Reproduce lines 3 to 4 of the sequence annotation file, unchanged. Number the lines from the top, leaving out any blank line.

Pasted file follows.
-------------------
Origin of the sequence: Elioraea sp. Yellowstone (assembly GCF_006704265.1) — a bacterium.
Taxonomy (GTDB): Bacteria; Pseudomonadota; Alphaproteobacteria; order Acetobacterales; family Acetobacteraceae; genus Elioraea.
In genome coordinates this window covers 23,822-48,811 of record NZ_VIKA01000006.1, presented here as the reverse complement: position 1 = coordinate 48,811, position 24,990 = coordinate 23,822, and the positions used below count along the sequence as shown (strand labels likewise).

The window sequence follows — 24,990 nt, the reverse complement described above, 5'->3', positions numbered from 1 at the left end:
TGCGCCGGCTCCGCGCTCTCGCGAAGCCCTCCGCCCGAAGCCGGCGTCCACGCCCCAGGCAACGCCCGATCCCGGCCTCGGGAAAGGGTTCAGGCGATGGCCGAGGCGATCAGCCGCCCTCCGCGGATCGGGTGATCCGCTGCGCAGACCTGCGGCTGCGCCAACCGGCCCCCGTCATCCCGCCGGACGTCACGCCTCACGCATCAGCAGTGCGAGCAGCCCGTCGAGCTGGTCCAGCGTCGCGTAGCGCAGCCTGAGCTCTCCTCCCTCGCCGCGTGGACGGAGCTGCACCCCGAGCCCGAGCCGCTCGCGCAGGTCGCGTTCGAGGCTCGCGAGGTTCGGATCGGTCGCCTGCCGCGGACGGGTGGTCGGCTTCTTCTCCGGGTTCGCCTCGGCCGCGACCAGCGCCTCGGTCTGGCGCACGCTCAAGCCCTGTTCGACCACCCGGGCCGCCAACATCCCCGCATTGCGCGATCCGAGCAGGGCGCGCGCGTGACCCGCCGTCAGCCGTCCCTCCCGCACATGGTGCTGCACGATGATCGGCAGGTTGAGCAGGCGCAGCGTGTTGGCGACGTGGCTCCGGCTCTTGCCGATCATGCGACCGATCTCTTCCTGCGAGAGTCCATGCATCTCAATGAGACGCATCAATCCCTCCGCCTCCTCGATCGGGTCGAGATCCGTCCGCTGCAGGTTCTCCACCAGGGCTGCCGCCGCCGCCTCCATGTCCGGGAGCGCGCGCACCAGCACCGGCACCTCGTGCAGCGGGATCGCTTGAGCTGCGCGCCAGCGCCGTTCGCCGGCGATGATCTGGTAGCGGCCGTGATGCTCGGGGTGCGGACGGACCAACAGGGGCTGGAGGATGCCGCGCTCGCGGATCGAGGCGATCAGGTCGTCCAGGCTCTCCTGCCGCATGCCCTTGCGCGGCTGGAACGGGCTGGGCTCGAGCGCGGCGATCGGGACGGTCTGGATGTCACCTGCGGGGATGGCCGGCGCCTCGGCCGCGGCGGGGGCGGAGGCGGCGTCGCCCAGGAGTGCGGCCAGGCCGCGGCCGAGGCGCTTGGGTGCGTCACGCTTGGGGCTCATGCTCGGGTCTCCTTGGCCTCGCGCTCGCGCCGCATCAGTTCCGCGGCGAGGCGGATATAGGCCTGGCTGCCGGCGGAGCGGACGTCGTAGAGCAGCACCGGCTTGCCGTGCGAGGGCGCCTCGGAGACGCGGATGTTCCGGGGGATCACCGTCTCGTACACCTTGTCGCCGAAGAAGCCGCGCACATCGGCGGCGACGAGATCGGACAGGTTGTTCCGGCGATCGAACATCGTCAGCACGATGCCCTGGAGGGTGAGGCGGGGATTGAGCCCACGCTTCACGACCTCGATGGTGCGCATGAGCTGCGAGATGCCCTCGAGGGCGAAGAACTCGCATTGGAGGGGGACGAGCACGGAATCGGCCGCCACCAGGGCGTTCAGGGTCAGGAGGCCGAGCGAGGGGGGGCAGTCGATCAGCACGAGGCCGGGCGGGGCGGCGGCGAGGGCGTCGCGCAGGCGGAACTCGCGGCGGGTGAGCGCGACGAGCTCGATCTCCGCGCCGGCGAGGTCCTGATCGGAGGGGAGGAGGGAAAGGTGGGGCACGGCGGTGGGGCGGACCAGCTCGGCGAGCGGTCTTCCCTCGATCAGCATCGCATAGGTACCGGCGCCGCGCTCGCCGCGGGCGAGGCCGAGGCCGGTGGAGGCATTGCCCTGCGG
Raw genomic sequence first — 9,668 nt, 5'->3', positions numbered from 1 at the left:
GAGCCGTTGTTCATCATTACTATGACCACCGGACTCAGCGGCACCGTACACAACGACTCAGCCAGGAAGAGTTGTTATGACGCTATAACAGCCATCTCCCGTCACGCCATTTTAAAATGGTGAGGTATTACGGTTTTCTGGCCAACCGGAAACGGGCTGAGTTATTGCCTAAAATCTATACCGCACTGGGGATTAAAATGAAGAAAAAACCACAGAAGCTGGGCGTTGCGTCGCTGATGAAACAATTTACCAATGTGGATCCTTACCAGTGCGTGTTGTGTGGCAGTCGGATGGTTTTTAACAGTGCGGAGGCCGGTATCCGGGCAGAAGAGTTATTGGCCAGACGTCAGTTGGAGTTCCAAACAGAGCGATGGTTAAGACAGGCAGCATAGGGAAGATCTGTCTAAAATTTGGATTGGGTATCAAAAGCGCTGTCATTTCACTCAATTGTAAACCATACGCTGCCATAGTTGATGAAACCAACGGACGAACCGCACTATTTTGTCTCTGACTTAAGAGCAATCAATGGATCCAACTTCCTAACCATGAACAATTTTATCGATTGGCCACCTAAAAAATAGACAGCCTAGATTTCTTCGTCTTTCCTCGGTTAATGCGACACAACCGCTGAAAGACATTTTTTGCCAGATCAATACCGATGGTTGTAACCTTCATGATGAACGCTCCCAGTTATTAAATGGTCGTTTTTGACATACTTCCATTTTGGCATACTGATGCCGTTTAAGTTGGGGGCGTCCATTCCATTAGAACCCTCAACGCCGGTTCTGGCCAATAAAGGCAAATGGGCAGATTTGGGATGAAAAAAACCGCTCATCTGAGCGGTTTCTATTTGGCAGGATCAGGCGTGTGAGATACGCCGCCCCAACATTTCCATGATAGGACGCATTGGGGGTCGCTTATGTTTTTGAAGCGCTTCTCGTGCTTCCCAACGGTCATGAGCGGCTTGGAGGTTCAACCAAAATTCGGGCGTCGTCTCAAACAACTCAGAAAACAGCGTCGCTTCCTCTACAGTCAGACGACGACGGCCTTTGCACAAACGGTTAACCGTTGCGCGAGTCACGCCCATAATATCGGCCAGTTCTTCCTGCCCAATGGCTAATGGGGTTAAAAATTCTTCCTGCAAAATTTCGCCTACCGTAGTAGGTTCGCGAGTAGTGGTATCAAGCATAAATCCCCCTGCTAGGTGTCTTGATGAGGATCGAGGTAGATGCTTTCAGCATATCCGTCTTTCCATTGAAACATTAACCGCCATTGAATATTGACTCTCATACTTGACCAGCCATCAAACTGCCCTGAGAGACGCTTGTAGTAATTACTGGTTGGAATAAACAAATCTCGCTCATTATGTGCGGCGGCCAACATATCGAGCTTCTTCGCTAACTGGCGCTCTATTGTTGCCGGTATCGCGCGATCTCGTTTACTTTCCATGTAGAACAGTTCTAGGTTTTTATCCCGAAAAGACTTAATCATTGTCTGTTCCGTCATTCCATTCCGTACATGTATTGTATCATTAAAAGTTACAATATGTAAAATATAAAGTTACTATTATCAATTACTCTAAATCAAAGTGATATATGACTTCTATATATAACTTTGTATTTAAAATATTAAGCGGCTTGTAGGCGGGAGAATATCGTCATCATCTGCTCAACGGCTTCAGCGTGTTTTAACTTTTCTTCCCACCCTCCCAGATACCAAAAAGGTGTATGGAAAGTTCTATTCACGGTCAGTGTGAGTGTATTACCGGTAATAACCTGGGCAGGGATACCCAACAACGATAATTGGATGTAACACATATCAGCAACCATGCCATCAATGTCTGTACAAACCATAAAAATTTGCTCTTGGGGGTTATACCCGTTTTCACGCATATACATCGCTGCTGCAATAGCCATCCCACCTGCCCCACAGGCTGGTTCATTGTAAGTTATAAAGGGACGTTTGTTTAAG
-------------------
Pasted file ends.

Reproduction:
In genome coordinates this window covers 23,822-48,811 of record NZ_VIKA01000006.1, presented here as the reverse complement: position 1 = coordinate 48,811, position 24,990 = coordinate 23,822, and the positions used below count along the sequence as shown (strand labels likewise).

The window sequence follows — 24,990 nt, the reverse complement described above, 5'->3', positions numbered from 1 at the left end: